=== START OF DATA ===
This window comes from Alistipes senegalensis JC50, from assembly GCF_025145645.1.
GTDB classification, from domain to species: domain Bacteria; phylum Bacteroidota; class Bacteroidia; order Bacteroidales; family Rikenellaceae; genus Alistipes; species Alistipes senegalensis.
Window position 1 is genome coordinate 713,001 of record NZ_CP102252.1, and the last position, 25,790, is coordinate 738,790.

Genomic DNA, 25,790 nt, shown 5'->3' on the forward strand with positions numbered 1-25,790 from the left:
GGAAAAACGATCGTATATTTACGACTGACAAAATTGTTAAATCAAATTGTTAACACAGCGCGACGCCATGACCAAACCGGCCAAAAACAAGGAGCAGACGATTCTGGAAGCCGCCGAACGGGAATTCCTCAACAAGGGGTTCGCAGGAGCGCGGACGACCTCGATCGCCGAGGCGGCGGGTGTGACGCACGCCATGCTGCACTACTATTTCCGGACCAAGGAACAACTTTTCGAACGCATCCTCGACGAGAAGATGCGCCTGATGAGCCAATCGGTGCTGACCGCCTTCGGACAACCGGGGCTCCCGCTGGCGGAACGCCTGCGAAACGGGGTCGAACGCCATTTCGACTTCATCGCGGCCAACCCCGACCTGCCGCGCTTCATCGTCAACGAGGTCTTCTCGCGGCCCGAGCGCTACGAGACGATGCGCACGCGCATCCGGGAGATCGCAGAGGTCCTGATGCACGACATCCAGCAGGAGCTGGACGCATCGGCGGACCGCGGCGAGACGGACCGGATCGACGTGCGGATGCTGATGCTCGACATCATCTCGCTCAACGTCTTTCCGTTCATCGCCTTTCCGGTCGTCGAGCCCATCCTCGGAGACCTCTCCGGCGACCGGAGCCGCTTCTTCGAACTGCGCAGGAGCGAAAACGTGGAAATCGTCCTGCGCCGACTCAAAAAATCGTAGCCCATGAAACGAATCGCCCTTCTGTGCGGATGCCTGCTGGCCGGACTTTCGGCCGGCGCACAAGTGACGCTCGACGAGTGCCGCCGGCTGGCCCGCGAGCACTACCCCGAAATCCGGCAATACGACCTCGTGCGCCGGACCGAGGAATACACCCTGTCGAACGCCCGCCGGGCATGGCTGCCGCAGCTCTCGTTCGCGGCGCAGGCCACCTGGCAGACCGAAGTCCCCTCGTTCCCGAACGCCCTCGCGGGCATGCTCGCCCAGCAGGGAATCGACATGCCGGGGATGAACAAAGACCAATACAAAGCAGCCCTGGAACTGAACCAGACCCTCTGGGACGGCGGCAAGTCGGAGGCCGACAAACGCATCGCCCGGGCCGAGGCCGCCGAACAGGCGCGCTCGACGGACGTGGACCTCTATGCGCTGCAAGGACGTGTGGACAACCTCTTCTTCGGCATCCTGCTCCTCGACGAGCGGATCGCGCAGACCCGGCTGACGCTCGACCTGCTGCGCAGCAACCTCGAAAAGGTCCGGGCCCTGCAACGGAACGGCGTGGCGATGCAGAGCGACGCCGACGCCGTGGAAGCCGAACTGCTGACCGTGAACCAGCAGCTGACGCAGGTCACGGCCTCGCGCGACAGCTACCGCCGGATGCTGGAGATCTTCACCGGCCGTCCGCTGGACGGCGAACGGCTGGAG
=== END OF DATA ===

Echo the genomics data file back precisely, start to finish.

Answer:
This window comes from Alistipes senegalensis JC50, from assembly GCF_025145645.1.
GTDB classification, from domain to species: domain Bacteria; phylum Bacteroidota; class Bacteroidia; order Bacteroidales; family Rikenellaceae; genus Alistipes; species Alistipes senegalensis.
Window position 1 is genome coordinate 713,001 of record NZ_CP102252.1, and the last position, 25,790, is coordinate 738,790.

Genomic DNA, 25,790 nt, shown 5'->3' on the forward strand with positions numbered 1-25,790 from the left:
GGAAAAACGATCGTATATTTACGACTGACAAAATTGTTAAATCAAATTGTTAACACAGCGCGACGCCATGACCAAACCGGCCAAAAACAAGGAGCAGACGATTCTGGAAGCCGCCGAACGGGAATTCCTCAACAAGGGGTTCGCAGGAGCGCGGACGACCTCGATCGCCGAGGCGGCGGGTGTGACGCACGCCATGCTGCACTACTATTTCCGGACCAAGGAACAACTTTTCGAACGCATCCTCGACGAGAAGATGCGCCTGATGAGCCAATCGGTGCTGACCGCCTTCGGACAACCGGGGCTCCCGCTGGCGGAACGCCTGCGAAACGGGGTCGAACGCCATTTCGACTTCATCGCGGCCAACCCCGACCTGCCGCGCTTCATCGTCAACGAGGTCTTCTCGCGGCCCGAGCGCTACGAGACGATGCGCACGCGCATCCGGGAGATCGCAGAGGTCCTGATGCACGACATCCAGCAGGAGCTGGACGCATCGGCGGACCGCGGCGAGACGGACCGGATCGACGTGCGGATGCTGATGCTCGACATCATCTCGCTCAACGTCTTTCCGTTCATCGCCTTTCCGGTCGTCGAGCCCATCCTCGGAGACCTCTCCGGCGACCGGAGCCGCTTCTTCGAACTGCGCAGGAGCGAAAACGTGGAAATCGTCCTGCGCCGACTCAAAAAATCGTAGCCCATGAAACGAATCGCCCTTCTGTGCGGATGCCTGCTGGCCGGACTTTCGGCCGGCGCACAAGTGACGCTCGACGAGTGCCGCCGGCTGGCCCGCGAGCACTACCCCGAAATCCGGCAATACGACCTCGTGCGCCGGACCGAGGAATACACCCTGTCGAACGCCCGCCGGGCATGGCTGCCGCAGCTCTCGTTCGCGGCGCAGGCCACCTGGCAGACCGAAGTCCCCTCGTTCCCGAACGCCCTCGCGGGCATGCTCGCCCAGCAGGGAATCGACATGCCGGGGATGAACAAAGACCAATACAAAGCAGCCCTGGAACTGAACCAGACCCTCTGGGACGGCGGCAAGTCGGAGGCCGACAAACGCATCGCCCGGGCCGAGGCCGCCGAACAGGCGCGCTCGACGGACGTGGACCTCTATGCGCTGCAAGGACGTGTGGACAACCTCTTCTTCGGCATCCTGCTCCTCGACGAGCGGATCGCGCAGACCCGGCTGACGCTCGACCTGCTGCGCAGCAACCTCGAAAAGGTCCGGGCCCTGCAACGGAACGGCGTGGCGATGCAGAGCGACGCCGACGCCGTGGAAGCCGAACTGCTGACCGTGAACCAGCAGCTGACGCAGGTCACGGCCTCGCGCGACAGCTACCGCCGGATGCTGGAGATCTTCACCGGCCGTCCGCTGGACGGCGAACGGCTGGAG